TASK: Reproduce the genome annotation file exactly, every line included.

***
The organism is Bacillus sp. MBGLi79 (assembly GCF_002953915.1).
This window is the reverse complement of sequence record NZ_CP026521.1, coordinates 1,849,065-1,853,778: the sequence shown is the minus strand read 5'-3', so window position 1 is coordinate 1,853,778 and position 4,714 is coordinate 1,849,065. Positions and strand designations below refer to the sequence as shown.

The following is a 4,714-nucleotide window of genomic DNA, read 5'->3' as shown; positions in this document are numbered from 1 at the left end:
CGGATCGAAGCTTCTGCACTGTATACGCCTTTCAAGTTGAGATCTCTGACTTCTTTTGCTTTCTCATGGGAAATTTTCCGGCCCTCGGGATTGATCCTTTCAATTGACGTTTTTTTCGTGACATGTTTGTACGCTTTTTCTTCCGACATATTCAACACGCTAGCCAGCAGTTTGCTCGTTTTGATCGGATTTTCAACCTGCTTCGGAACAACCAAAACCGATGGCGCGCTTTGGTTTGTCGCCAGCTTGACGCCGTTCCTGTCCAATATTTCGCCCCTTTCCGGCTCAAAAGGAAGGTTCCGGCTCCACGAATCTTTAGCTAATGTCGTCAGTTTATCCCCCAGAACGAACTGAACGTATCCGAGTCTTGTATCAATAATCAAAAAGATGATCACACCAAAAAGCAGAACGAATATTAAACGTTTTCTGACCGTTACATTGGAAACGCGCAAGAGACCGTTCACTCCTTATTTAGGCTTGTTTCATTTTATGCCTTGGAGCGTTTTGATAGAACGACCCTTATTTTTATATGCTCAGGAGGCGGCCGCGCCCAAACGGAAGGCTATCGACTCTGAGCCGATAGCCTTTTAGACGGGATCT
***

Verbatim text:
The organism is Bacillus sp. MBGLi79 (assembly GCF_002953915.1).
This window is the reverse complement of sequence record NZ_CP026521.1, coordinates 1,849,065-1,853,778: the sequence shown is the minus strand read 5'-3', so window position 1 is coordinate 1,853,778 and position 4,714 is coordinate 1,849,065. Positions and strand designations below refer to the sequence as shown.

The following is a 4,714-nucleotide window of genomic DNA, read 5'->3' as shown; positions in this document are numbered from 1 at the left end:
CGGATCGAAGCTTCTGCACTGTATACGCCTTTCAAGTTGAGATCTCTGACTTCTTTTGCTTTCTCATGGGAAATTTTCCGGCCCTCGGGATTGATCCTTTCAATTGACGTTTTTTTCGTGACATGTTTGTACGCTTTTTCTTCCGACATATTCAACACGCTAGCCAGCAGTTTGCTCGTTTTGATCGGATTTTCAACCTGCTTCGGAACAACCAAAACCGATGGCGCGCTTTGGTTTGTCGCCAGCTTGACGCCGTTCCTGTCCAATATTTCGCCCCTTTCCGGCTCAAAAGGAAGGTTCCGGCTCCACGAATCTTTAGCTAATGTCGTCAGTTTATCCCCCAGAACGAACTGAACGTATCCGAGTCTTGTATCAATAATCAAAAAGATGATCACACCAAAAAGCAGAACGAATATTAAACGTTTTCTGACCGTTACATTGGAAACGCGCAAGAGACCGTTCACTCCTTATTTAGGCTTGTTTCATTTTATGCCTTGGAGCGTTTTGATAGAACGACCCTTATTTTTATATGCTCAGGAGGCGGCCGCGCCCAAACGGAAGGCTATCGACTCTGAGCCGATAGCCTTTTAGACGGGATCT